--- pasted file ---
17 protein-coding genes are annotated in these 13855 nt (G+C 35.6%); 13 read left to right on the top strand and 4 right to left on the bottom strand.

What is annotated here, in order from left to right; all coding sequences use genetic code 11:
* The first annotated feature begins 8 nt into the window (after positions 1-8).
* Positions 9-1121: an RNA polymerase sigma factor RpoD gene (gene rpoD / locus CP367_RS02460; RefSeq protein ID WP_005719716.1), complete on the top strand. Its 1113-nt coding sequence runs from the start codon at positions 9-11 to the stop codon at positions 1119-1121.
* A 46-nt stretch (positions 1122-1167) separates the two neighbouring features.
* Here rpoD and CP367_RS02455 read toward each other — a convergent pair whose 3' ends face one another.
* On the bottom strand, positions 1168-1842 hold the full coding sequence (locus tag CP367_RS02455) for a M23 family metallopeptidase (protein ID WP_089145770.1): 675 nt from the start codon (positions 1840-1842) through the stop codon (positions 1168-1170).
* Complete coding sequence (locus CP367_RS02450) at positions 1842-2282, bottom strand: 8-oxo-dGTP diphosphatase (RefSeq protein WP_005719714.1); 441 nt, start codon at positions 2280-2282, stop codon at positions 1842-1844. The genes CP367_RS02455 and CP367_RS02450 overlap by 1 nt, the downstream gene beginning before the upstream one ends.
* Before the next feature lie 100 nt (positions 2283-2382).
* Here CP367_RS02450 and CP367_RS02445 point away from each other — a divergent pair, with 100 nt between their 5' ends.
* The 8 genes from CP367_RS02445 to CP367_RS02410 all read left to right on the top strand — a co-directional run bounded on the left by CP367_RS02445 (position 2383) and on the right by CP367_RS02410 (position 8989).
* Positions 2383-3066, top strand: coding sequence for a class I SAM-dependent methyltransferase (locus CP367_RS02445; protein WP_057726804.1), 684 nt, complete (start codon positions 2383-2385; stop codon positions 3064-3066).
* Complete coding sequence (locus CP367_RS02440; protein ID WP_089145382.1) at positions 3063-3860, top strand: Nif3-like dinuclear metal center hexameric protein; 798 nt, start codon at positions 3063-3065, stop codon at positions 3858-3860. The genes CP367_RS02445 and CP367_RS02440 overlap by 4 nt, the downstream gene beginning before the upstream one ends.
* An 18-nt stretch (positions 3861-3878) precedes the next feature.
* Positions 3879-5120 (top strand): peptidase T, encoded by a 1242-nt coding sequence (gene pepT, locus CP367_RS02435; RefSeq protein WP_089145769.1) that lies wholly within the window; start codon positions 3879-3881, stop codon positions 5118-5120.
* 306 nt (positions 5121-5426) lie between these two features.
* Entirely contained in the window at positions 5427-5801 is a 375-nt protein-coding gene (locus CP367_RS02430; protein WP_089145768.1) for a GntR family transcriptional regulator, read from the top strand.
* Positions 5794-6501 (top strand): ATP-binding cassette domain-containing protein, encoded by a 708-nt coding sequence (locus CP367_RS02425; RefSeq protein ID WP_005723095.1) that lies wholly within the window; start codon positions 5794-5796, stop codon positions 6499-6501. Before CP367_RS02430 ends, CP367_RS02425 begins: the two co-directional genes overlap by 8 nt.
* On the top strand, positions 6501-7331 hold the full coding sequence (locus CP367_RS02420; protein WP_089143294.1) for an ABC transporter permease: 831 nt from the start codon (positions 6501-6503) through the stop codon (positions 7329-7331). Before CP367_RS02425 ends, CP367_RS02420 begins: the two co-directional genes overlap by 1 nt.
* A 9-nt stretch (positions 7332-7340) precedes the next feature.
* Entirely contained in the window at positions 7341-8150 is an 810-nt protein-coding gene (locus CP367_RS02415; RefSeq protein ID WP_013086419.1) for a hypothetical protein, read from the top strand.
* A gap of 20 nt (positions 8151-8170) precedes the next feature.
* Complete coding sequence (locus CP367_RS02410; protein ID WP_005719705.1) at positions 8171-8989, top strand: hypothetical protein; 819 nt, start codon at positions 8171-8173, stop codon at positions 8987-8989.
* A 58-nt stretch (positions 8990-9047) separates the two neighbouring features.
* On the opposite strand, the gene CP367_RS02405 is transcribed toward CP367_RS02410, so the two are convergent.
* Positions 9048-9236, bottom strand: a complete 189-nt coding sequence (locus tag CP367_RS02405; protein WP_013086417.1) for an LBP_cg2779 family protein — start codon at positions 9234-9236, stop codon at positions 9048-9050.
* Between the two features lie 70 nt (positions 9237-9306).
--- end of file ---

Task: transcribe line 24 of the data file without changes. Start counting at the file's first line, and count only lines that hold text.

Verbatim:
* A 58-nt stretch (positions 8990-9047) separates the two neighbouring features.